Science fact: the universe is humming. A black hole in the Perseus cluster approximately 250 million light years away is emitting a note: B-flat.
Actually, its entire tune is the note B-flat, but 57 octaves lower than middle-C, or one million, billion lower than what the human ear can hear.
Science has a name for the humming: “obsessive musical thought.” But science doesn’t know exactly what causes it or what to do about it.
I am not enough of a scientist to be able to work out the cosmic correspondences, but this makes me wonder:
Is it a normal obsession for bodies in Heaven to groove to their own personal soundtrack? Is the universe having musical thoughts?
What could Perseus be singing about? I imagine a star being torn to shreds by the massive black hole in the heart of this distant galaxy, and a loving record of its death.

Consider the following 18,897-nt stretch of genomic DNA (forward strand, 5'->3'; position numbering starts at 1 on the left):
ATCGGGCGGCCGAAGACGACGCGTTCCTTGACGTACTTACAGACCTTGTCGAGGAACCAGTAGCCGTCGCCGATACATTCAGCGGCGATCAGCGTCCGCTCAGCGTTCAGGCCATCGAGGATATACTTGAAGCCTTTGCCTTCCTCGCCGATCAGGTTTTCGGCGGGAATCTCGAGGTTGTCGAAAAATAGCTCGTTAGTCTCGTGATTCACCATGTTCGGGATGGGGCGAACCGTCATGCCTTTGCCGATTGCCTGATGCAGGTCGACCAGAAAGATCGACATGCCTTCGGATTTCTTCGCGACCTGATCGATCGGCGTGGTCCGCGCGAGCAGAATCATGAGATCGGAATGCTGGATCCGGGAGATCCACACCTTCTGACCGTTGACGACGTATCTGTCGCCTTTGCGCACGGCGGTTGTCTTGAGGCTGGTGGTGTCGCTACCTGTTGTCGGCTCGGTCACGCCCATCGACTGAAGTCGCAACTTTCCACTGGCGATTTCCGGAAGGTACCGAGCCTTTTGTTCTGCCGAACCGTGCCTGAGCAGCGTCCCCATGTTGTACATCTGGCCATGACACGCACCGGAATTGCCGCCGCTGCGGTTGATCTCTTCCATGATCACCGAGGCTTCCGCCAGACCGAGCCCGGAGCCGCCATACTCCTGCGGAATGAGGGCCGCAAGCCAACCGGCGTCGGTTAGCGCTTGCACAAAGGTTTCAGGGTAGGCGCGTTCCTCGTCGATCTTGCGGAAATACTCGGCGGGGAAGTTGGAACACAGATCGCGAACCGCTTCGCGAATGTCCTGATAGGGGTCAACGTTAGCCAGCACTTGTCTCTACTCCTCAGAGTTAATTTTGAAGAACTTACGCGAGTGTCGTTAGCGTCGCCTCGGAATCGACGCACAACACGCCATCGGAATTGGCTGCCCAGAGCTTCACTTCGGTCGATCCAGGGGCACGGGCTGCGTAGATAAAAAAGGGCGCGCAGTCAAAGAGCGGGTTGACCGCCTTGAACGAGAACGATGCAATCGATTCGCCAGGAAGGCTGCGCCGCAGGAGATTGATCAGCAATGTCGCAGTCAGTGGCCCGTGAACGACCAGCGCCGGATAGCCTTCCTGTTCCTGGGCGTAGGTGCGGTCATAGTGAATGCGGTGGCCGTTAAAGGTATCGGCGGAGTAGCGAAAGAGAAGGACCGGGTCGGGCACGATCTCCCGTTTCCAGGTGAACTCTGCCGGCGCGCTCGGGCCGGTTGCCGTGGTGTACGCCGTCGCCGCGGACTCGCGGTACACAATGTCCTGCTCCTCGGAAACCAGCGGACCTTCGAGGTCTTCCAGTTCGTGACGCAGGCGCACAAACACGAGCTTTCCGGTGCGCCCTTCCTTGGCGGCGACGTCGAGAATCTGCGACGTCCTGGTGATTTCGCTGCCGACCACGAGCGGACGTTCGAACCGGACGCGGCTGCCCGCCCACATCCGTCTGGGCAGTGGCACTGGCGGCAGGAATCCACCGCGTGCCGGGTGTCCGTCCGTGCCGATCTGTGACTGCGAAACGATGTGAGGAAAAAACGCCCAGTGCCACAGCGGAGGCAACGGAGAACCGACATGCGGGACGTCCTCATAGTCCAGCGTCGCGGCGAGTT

Perseus is not the universe’s sole galactic vocalist. M87, a galaxy that holds one of the universe’s most massive black holes, is also known to croon.
Other interstellar objects and events produce sound waves as well. In fact, the echoes of the big bang have been humming since shortly after the universe’s birth. Closer to home, the sun has been chanting for billions of years.
Could the universe actually be communicating with us through song? Does it have wisdom and an emotional force beyond what we can bring out of it? Who’s to say.
Though no living thing on Earth can hear the music, the cosmos continues its endless repetitious chanting, like a secret blessing that preceded everything.
Equuleus constellation lies in the northern sky. Its name means “little horse” or “foal” in Latin.